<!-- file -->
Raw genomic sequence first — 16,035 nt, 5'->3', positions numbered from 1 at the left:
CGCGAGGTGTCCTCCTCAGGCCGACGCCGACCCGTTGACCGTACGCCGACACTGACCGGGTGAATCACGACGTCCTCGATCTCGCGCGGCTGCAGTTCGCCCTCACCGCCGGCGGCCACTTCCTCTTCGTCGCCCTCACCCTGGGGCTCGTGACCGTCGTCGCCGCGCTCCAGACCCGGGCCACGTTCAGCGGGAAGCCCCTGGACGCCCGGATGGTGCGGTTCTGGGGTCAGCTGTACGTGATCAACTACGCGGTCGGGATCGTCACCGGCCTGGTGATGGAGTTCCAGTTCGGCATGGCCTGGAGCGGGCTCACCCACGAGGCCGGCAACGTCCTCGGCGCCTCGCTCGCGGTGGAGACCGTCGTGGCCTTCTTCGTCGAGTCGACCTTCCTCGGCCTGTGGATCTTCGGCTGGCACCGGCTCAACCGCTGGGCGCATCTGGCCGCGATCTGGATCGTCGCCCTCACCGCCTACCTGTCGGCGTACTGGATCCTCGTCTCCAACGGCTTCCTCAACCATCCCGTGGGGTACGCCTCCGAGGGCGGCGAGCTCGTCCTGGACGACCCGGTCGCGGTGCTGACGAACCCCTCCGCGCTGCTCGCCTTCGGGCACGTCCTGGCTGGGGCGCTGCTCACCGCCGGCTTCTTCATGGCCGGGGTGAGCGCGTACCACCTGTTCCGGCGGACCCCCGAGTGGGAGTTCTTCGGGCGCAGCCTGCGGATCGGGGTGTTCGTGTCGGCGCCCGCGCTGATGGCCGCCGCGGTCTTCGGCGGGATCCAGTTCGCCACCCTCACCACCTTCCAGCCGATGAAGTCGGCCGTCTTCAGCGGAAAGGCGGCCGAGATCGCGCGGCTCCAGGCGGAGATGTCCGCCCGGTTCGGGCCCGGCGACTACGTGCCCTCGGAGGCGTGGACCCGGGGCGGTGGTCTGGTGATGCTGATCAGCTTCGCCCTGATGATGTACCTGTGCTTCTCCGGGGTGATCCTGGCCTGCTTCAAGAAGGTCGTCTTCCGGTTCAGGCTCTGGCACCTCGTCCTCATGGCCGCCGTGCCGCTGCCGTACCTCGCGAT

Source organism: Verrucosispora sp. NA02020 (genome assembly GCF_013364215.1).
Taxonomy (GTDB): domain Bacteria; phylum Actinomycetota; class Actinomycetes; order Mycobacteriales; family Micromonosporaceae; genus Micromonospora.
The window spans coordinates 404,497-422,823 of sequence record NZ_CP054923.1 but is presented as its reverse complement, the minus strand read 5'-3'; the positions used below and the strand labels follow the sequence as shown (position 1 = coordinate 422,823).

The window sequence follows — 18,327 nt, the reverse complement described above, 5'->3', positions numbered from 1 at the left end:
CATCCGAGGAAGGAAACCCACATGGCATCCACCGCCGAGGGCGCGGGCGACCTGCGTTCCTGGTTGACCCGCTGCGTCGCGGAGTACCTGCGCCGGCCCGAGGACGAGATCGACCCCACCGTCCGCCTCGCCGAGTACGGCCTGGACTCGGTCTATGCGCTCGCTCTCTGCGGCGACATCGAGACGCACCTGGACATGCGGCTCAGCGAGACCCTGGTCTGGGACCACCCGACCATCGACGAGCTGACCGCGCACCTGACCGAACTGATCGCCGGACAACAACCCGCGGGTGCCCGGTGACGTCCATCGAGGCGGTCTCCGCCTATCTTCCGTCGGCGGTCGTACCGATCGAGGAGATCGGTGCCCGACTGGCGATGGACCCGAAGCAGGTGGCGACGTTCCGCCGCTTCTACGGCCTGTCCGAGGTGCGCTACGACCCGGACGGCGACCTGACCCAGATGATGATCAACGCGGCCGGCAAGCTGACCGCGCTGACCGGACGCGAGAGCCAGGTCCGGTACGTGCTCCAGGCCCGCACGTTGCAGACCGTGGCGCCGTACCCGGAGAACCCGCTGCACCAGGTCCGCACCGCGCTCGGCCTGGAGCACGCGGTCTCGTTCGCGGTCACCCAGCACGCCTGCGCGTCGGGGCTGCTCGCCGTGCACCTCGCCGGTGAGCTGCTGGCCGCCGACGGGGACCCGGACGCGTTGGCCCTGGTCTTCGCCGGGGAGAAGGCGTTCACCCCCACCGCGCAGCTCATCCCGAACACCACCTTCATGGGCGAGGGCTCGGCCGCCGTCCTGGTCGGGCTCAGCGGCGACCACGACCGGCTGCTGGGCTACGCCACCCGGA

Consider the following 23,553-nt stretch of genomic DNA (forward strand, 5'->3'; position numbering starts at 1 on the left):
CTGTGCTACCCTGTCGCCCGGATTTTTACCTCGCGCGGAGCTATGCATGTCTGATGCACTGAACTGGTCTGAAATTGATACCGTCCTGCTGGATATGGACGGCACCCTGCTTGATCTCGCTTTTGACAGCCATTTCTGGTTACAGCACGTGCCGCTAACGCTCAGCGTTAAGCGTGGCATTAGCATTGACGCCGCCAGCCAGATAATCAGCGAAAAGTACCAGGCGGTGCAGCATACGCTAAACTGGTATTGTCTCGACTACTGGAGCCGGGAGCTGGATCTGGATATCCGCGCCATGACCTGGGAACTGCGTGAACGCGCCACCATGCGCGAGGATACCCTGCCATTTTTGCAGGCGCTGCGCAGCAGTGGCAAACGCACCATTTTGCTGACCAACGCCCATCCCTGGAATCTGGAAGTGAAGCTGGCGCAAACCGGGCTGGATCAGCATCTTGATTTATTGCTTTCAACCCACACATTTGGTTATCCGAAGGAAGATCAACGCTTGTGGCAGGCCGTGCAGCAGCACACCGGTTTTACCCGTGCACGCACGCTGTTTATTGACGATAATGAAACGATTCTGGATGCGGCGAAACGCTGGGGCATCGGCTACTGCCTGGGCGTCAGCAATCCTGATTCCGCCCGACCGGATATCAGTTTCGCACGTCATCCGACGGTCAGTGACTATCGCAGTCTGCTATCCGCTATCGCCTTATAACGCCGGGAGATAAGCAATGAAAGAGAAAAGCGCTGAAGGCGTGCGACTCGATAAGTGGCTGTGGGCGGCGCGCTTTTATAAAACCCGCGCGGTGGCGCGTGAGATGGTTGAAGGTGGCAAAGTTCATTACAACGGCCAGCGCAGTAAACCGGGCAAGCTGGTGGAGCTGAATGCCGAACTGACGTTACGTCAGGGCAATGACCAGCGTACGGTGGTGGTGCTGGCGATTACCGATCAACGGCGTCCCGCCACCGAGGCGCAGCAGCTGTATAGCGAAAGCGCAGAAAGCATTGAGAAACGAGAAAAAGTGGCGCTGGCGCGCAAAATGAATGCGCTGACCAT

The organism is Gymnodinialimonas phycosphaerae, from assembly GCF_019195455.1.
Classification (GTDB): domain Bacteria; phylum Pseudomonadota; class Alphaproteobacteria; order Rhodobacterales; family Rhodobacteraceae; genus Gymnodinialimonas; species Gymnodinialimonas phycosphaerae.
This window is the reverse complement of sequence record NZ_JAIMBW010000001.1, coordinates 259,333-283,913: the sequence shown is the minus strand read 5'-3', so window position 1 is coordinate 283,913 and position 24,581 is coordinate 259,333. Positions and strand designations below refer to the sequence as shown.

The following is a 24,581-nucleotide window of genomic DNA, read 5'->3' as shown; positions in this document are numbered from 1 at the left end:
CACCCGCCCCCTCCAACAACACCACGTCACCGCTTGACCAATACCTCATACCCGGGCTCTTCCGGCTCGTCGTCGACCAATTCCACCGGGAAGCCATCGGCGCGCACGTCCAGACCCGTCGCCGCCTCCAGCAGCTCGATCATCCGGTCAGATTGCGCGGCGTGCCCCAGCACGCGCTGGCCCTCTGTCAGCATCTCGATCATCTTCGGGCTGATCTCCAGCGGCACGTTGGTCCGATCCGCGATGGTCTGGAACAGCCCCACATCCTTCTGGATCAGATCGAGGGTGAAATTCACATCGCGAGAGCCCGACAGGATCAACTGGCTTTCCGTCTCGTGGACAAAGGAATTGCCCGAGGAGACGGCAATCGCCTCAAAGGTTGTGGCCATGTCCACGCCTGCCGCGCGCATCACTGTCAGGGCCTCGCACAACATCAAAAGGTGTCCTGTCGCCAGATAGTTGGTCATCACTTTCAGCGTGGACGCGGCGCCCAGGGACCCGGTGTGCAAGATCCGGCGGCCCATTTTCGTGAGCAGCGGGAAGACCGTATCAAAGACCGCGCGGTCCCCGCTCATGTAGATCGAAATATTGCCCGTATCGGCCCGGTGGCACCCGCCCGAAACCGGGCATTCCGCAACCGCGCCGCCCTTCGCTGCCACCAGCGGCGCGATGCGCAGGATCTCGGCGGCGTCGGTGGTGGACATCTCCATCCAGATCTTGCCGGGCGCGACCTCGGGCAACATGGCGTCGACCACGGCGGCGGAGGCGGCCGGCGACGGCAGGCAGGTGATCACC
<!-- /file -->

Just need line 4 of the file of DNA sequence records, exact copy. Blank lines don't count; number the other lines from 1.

Taxonomy (GTDB): domain Bacteria; phylum Actinomycetota; class Actinomycetes; order Mycobacteriales; family Micromonosporaceae; genus Micromonospora.